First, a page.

Organize your data with Moltin

Last updated: 17 May 2019

Moltin data structure overview

As with any API, every entity in Moltin includes required and optional fields which must or can be passed in respectively. These are documented in greater detail by our API Reference. If you have data that is non-standard to Moltin, you can generate/import custom data.

How Moltin handles custom fields

Moltin allows you to generate custom data by extending the existing resources or creating new ones through Flows. Use custom data to to create out of the box solutions, like creating a blog or a wishlist. Note that custom data does not inherit all standard behaviour that non-custom data would have, and as such, custom data cannot be filtered.

Import the existing data

The easiest way to import an existing data set into Moltin is through the API. Prior to importing, make sure your data is organised according to your needs. This guide will provide some ideas on how to organise your data effectively to match Moltin’s standards.

All endpoints are read, write and update (CRUD). This means that you can programatically interact with your data. Typically, data import is used with Products, Customers, or Orders.

Create new data

Before we show you how to organise your data with Moltin, take a minute to read through the sections below that give an overview of the tools Moltin’s API provide you with to model your data.

Organize your data

There are two ways you can create new data with Moltin:

  1. Create multiple products, and then group them through Brands, Categories and Collections.
  2. Create multiple sets of related products (Variations), and then categorise them further through Brands, Categories and Collections.

Product-specific modelling

The core data unit would be the product you wish to sell, and it can be grouped into a number of ways so that it’s easier to present it or filter in your project, or manage your stock.

Product inventory

Every product has its price and stock levels that are managed by the inventory service. This in turn communicates with products service, and keep your data up to date and in sync in real time.

Product catalogue

Catalog your data to gain the ability to present it in multiple ways in your project (categories, sections, menus, etc.) or enable your users to access it through various means (search, filter, etc.).

Your catalogue can consist of collections, categories and brands. These are interchangeable, and represent different dimensions you can use to organize your data. Think of them as labels you can attribute your data with.

 

Create a category tree structure

Link multiple categories and organise them in hierarchical order. Typically, this would be used in the UI so you can display one category with several subcategories, e.g. men > accessories > belts > leather. This context will be explained in more details in the Filter your existing data section.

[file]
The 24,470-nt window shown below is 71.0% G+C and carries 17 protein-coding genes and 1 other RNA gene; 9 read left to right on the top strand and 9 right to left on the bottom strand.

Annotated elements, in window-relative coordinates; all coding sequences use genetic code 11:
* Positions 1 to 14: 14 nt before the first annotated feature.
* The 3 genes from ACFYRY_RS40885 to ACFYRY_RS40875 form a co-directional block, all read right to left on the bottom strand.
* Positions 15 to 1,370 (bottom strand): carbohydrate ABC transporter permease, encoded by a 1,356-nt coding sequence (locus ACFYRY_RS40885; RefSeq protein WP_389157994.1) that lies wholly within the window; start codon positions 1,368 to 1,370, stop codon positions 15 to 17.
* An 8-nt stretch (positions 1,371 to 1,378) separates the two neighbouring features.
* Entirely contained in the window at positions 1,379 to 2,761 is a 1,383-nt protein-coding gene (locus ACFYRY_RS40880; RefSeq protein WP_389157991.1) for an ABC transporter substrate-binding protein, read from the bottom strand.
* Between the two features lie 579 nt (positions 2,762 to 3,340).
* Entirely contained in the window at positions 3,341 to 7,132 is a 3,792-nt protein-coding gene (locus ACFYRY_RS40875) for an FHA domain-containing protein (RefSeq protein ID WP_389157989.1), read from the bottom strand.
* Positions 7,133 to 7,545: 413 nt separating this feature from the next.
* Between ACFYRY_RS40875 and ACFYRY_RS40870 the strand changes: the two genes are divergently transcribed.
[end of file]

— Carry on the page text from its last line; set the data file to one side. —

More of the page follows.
Product variations

Use Variations to generate specific product options. With Variations, generate products for every possible combination of options your product could be attributed with, such as small green shirt, small red shirt, medium green shirt, large red shirt, etc.

Difference between a variation and a product

Variations are not the product itself, but rather they are a way to generate very specific permutations of a product in a quick and efficient way, creating a parent-child relationship. If you update your parent product in any way, none of the variations created from this product will get updated automatically. You would need to regenerate the permutations (child products). Thanks to this logic, variations are reusable, and so you can link them to more than one product. For instance, you can reuse color or size variations across many products.

 

Example of how to use variations and organise them in your catalogue

The example below illustrates how you can generate product variations and at the same time organise them according to your specific brand and category.

You may have a generic car product that you want to categorize according to its state: used or new and its make. You’ll label your product with category Used and brand Mercedes, and also use Variations and Options to generate a very specific product. For instance, you can generate a used convertible black Mercedes with a diesel engine. The graph shows a data setup that can generate 27 permutations of the car product that additionally is organized by its category (used) and brand (Mercedes).

Filter your existing data

Use categories, collections and brands to allow for data filtering. You can only filter your data using the ID field, and so if you wanted to use all three fields, categories, brands and collections, your call would look similar to the following:

curl -X POST GET /v2/products?filter=eq(category.id,):eq(category.id, ):eq(collection.id,)

Filtering custom data, such as flows or filtering variations, is not supported.

Why use data filtering

Use the filtering feature to display your data through the API in your project’s UI. For instance, use it to build a category carousel clearly defined by various sections and subsections (see the picture below).

You would need to call GET collections, GET brands and GET categories. Based on the results from these calls, you would know what aspects you can filter your products on.